Then falls apart decomposed2
26.02.2016, Words by dummymag

Dummy Mix 311 // Sharp Veins

Playing with distortion and unfiltered emotion, New York producer Sharp Veins takes crystallised grime, hip-hop and ambient and pools them together in unpredictable ways. In 2015, he was the man behind the fourth release on Irish grime label Glacial Sound. Titled Inbox Island, it was saturated in a raw and imperfect sheen – a different side to instrumental grime, which at the time was excelling in a high definition, smoothly crafted sound.

Nearly a year on and after releasing his all-originals mix 'The Earth Splashed' on cassette, he presents us with a Dummy mix which takes a few twists and turns. It’s a mix that whirrs like the droning noise of a powered-up projector, jarrs like a record being played with a faulty needle. Some of the moments feel accidental and improvised, partly because the mix is made with data that isn’t even meant to make a sound. A chopped up, distorted and crushed snapshot of Sharp Veins’ work running at just under 50 minutes, his Dummy mix sees him in his noisiest form.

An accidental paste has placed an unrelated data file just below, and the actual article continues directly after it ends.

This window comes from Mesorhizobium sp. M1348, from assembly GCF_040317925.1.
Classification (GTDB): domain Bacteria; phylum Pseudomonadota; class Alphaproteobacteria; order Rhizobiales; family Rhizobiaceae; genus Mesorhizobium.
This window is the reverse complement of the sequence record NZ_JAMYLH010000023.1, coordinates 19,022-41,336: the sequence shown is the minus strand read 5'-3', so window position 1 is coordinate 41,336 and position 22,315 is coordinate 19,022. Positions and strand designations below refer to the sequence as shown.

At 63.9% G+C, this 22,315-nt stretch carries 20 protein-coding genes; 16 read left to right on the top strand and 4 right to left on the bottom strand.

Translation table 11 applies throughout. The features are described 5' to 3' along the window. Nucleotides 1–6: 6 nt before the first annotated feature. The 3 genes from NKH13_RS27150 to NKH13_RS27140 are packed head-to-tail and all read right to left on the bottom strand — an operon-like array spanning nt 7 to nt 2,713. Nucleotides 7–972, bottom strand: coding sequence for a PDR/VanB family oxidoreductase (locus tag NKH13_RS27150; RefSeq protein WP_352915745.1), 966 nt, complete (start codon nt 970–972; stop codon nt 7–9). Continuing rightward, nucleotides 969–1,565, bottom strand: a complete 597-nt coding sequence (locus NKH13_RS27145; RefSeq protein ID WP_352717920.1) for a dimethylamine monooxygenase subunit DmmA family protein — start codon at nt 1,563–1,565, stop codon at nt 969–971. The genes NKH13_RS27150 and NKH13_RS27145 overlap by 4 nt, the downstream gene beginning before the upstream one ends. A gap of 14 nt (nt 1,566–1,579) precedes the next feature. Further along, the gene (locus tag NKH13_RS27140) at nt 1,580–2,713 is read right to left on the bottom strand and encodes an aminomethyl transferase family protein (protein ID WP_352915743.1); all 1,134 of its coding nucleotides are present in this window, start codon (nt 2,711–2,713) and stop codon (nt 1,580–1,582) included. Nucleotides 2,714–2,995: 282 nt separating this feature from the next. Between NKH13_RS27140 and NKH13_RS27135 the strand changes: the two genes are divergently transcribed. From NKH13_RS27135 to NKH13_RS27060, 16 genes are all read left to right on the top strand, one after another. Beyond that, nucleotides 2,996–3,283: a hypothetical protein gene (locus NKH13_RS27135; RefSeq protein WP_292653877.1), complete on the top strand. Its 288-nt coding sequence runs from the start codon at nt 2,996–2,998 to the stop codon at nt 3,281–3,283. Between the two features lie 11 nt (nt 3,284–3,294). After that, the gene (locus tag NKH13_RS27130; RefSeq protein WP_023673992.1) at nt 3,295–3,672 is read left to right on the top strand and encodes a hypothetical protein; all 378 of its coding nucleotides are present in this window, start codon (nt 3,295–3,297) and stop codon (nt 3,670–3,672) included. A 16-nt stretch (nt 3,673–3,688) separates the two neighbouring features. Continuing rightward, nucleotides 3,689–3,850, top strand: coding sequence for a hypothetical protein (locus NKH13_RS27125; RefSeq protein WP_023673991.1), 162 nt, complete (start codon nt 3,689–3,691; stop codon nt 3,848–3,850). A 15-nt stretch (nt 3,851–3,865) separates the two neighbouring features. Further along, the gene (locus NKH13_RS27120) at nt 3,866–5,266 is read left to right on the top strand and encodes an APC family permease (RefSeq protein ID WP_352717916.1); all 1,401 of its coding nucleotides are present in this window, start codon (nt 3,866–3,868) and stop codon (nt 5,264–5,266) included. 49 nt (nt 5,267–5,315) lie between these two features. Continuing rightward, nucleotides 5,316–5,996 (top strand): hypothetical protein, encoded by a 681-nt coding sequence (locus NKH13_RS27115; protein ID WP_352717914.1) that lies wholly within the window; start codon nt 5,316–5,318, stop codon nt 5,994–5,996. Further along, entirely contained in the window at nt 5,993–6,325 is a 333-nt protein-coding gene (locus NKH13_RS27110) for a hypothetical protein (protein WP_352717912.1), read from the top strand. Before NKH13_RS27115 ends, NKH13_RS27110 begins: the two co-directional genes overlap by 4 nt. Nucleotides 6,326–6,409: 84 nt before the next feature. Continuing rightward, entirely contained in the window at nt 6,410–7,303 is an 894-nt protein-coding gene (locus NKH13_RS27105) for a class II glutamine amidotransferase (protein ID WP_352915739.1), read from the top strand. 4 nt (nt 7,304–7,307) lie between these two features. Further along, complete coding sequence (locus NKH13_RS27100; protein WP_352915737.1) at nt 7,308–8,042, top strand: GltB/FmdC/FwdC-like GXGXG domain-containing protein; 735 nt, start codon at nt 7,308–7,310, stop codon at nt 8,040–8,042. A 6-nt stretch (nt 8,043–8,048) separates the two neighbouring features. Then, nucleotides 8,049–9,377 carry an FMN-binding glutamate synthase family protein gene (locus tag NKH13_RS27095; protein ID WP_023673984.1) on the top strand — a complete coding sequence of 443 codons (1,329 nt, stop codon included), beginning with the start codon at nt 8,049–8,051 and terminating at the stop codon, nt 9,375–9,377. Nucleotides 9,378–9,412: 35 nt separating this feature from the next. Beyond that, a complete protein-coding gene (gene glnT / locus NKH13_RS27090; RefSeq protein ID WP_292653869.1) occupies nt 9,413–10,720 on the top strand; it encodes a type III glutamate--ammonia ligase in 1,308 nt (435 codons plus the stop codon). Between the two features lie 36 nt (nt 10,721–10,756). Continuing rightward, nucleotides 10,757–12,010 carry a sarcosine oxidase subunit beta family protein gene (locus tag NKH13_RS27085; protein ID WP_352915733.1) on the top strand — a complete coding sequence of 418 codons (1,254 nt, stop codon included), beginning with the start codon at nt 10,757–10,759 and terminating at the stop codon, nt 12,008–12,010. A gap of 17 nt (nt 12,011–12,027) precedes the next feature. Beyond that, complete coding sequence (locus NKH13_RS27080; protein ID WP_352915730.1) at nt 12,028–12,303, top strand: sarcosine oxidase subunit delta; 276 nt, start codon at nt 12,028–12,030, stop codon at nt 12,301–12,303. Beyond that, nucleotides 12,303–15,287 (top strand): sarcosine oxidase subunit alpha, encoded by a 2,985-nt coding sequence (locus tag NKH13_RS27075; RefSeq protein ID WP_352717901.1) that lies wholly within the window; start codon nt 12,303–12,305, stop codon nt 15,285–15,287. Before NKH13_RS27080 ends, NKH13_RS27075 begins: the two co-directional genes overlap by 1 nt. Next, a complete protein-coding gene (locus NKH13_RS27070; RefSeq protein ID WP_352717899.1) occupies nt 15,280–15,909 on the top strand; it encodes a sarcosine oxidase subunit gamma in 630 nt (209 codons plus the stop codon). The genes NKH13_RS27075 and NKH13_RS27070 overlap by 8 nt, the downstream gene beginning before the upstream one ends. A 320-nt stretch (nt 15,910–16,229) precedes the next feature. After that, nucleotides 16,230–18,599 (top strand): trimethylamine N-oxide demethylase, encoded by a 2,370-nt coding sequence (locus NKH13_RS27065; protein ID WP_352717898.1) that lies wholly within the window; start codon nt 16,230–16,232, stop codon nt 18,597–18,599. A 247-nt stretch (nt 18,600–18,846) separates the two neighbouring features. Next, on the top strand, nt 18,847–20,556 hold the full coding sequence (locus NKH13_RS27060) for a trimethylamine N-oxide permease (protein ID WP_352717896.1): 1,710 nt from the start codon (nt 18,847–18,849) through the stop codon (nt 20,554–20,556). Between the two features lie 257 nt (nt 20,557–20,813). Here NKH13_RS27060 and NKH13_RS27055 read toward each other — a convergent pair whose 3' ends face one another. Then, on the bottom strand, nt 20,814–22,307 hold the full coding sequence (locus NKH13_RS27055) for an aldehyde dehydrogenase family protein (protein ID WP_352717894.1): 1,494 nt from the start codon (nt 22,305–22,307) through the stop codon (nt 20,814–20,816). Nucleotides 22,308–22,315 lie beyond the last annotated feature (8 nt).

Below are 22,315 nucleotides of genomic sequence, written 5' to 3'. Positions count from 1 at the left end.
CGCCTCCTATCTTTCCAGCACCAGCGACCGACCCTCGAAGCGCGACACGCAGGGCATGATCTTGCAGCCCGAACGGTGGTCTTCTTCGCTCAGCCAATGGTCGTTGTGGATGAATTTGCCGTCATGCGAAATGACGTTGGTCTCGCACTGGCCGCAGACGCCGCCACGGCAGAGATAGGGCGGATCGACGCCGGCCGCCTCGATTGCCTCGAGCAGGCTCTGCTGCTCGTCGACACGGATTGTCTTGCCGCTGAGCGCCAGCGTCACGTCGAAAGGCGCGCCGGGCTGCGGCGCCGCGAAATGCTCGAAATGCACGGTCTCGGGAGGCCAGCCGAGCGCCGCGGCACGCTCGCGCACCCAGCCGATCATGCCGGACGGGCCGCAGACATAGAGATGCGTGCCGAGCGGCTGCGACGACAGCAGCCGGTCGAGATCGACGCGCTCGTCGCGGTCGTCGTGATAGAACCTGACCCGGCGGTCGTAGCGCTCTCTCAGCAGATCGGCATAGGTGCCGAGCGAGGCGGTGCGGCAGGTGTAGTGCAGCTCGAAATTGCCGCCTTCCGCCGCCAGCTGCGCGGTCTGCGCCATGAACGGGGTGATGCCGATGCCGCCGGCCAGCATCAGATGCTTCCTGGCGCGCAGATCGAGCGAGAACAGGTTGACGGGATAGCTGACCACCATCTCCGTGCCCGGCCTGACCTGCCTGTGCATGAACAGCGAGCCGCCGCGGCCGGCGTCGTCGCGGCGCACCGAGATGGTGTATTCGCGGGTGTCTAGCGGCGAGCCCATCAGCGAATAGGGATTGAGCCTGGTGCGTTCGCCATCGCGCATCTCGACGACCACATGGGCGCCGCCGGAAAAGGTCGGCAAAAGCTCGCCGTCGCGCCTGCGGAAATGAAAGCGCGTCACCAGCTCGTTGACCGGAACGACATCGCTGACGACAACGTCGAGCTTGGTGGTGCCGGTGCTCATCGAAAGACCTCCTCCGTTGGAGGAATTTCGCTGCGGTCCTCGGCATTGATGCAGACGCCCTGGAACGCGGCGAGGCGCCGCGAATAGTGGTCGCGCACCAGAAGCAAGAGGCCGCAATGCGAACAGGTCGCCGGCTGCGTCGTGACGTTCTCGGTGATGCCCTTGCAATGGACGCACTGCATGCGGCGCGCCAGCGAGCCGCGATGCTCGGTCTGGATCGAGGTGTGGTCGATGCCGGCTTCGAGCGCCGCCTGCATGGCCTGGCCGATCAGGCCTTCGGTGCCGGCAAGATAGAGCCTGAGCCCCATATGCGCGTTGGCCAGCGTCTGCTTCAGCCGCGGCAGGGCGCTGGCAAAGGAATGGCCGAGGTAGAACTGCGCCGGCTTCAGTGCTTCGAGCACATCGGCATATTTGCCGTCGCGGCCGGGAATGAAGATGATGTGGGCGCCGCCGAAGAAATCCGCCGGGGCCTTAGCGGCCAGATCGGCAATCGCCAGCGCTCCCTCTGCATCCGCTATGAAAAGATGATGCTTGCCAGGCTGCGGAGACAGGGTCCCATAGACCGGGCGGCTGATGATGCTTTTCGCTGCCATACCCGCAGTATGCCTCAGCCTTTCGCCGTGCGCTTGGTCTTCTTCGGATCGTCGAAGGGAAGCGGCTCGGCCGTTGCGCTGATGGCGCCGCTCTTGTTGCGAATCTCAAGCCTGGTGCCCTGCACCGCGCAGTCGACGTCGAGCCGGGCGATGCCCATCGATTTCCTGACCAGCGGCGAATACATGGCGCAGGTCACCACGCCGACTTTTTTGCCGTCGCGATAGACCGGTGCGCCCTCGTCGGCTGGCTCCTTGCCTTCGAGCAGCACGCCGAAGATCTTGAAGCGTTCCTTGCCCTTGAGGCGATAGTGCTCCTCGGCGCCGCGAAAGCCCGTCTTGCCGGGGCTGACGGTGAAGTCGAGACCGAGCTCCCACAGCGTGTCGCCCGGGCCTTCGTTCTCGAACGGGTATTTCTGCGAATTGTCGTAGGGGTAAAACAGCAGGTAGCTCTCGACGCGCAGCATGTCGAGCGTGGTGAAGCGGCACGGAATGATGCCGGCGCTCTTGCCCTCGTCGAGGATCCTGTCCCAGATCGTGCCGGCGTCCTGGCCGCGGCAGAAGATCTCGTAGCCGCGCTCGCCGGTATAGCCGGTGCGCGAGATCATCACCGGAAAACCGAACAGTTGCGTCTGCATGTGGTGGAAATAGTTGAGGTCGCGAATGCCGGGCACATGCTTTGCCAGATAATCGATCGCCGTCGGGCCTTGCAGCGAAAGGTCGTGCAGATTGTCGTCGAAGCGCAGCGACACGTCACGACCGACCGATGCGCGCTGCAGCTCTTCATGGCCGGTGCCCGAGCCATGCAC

Listen to the mix below and read a quick catch up with the New Yorker.

Hi Sharp Veins! How are you?

Sharp Veins: "Hi, I'm swell."

How and where did you make this mix?

Sharp Veins: "I made this mix in Alabama then took parts of it apart and added parts in other parts in central New York. It's built of lots of data not meant to make any sound turned into noise, feedback loops, field recordings and little stems from music of mine all stitched together."

What kind of headspace and environment do you recommend people listen to it in?

Sharp Veins: "Probably best to listen on your own late at night, a little sleep deprived and worried maybe."

You tend to go for noisy atmospherics, what attracts you to distortion and grit?

Sharp Veins: "Squeaky-clean sounds don't do all that much for me. I find that noisier elements let the head wander, and I like that. For sounds to go through some things and to be worse for wear sometimes is a good thing. Seeing how far the essence of a sound carries is one of my favorite things, and one way to do it is to see how much processing or degradation a sound can take. You get left with specters."

What are your plans for this year with Sharp Veins? 

Sharp Veins: "I'm working on lots of new music, regular mixes and a live set in that order."

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